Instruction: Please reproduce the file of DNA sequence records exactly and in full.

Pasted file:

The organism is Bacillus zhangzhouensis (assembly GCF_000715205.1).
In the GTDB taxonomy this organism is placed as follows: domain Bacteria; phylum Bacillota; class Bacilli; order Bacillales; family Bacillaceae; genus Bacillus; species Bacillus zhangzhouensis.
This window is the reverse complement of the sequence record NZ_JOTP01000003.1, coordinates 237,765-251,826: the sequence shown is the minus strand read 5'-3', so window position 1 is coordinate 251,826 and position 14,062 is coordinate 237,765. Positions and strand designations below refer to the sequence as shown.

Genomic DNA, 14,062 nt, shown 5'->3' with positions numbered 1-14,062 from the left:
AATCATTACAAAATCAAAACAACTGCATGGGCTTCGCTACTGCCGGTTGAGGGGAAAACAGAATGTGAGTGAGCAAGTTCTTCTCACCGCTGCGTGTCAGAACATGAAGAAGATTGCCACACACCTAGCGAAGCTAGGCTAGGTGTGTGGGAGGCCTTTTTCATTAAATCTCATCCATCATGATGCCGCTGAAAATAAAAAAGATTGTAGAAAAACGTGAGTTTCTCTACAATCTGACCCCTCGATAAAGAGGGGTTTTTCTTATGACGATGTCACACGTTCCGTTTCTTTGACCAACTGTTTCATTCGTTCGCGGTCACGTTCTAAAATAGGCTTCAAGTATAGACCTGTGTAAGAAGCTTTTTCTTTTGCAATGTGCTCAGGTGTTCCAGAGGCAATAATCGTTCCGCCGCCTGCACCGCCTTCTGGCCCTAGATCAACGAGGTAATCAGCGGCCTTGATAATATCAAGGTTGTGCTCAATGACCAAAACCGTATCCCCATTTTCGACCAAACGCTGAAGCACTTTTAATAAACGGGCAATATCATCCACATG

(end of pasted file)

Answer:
The organism is Bacillus zhangzhouensis (assembly GCF_000715205.1).
In the GTDB taxonomy this organism is placed as follows: domain Bacteria; phylum Bacillota; class Bacilli; order Bacillales; family Bacillaceae; genus Bacillus; species Bacillus zhangzhouensis.
This window is the reverse complement of the sequence record NZ_JOTP01000003.1, coordinates 237,765-251,826: the sequence shown is the minus strand read 5'-3', so window position 1 is coordinate 251,826 and position 14,062 is coordinate 237,765. Positions and strand designations below refer to the sequence as shown.

Genomic DNA, 14,062 nt, shown 5'->3' with positions numbered 1-14,062 from the left:
AATCATTACAAAATCAAAACAACTGCATGGGCTTCGCTACTGCCGGTTGAGGGGAAAACAGAATGTGAGTGAGCAAGTTCTTCTCACCGCTGCGTGTCAGAACATGAAGAAGATTGCCACACACCTAGCGAAGCTAGGCTAGGTGTGTGGGAGGCCTTTTTCATTAAATCTCATCCATCATGATGCCGCTGAAAATAAAAAAGATTGTAGAAAAACGTGAGTTTCTCTACAATCTGACCCCTCGATAAAGAGGGGTTTTTCTTATGACGATGTCACACGTTCCGTTTCTTTGACCAACTGTTTCATTCGTTCGCGGTCACGTTCTAAAATAGGCTTCAAGTATAGACCTGTGTAAGAAGCTTTTTCTTTTGCAATGTGCTCAGGTGTTCCAGAGGCAATAATCGTTCCGCCGCCTGCACCGCCTTCTGGCCCTAGATCAACGAGGTAATCAGCGGCCTTGATAATATCAAGGTTGTGCTCAATGACCAAAACCGTATCCCCATTTTCGACCAAACGCTGAAGCACTTTTAATAAACGGGCAATATCATCCACATG